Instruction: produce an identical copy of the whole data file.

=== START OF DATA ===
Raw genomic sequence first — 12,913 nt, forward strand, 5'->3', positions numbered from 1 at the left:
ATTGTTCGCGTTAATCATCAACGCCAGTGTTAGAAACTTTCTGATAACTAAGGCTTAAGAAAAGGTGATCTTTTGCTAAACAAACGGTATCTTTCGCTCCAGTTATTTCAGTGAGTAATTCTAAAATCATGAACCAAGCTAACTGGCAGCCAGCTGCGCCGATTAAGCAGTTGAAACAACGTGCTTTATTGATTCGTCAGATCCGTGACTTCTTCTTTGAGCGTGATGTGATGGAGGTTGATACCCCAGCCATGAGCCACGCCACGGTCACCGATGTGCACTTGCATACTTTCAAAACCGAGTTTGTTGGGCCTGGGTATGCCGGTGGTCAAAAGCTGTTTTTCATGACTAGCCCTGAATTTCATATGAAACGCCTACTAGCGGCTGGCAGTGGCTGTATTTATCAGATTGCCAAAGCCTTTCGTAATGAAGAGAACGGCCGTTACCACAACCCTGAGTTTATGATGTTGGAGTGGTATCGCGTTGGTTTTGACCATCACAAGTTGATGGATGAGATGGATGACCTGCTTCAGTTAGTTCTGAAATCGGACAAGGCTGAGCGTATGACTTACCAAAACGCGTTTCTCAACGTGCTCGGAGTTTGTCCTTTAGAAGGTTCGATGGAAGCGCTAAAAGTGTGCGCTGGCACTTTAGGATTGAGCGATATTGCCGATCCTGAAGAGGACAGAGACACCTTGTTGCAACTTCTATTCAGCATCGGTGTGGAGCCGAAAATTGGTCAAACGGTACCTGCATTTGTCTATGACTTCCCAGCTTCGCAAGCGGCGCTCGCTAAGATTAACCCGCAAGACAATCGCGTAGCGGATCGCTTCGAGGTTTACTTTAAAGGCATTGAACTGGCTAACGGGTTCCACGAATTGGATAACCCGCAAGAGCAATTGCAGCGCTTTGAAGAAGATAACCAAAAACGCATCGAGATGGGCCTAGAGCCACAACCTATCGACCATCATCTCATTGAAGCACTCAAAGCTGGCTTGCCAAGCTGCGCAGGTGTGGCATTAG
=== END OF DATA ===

Raw genomic sequence first — 12,913 nt, forward strand, 5'->3', positions numbered from 1 at the left:
ATTGTTCGCGTTAATCATCAACGCCAGTGTTAGAAACTTTCTGATAACTAAGGCTTAAGAAAAGGTGATCTTTTGCTAAACAAACGGTATCTTTCGCTCCAGTTATTTCAGTGAGTAATTCTAAAATCATGAACCAAGCTAACTGGCAGCCAGCTGCGCCGATTAAGCAGTTGAAACAACGTGCTTTATTGATTCGTCAGATCCGTGACTTCTTCTTTGAGCGTGATGTGATGGAGGTTGATACCCCAGCCATGAGCCACGCCACGGTCACCGATGTGCACTTGCATACTTTCAAAACCGAGTTTGTTGGGCCTGGGTATGCCGGTGGTCAAAAGCTGTTTTTCATGACTAGCCCTGAATTTCATATGAAACGCCTACTAGCGGCTGGCAGTGGCTGTATTTATCAGATTGCCAAAGCCTTTCGTAATGAAGAGAACGGCCGTTACCACAACCCTGAGTTTATGATGTTGGAGTGGTATCGCGTTGGTTTTGACCATCACAAGTTGATGGATGAGATGGATGACCTGCTTCAGTTAGTTCTGAAATCGGACAAGGCTGAGCGTATGACTTACCAAAACGCGTTTCTCAACGTGCTCGGAGTTTGTCCTTTAGAAGGTTCGATGGAAGCGCTAAAAGTGTGCGCTGGCACTTTAGGATTGAGCGATATTGCCGATCCTGAAGAGGACAGAGACACCTTGTTGCAACTTCTATTCAGCATCGGTGTGGAGCCGAAAATTGGTCAAACGGTACCTGCATTTGTCTATGACTTCCCAGCTTCGCAAGCGGCGCTCGCTAAGATTAACCCGCAAGACAATCGCGTAGCGGATCGCTTCGAGGTTTACTTTAAAGGCATTGAACTGGCTAACGGGTTCCACGAATTGGATAACCCGCAAGAGCAATTGCAGCGCTTTGAAGAAGATAACCAAAAACGCATCGAGATGGGCCTAGAGCCACAACCTATCGACCATCATCTCATTGAAGCACTCAAAGCTGGCTTGCCAAGCTGCGCAGGTGTGGCATTAG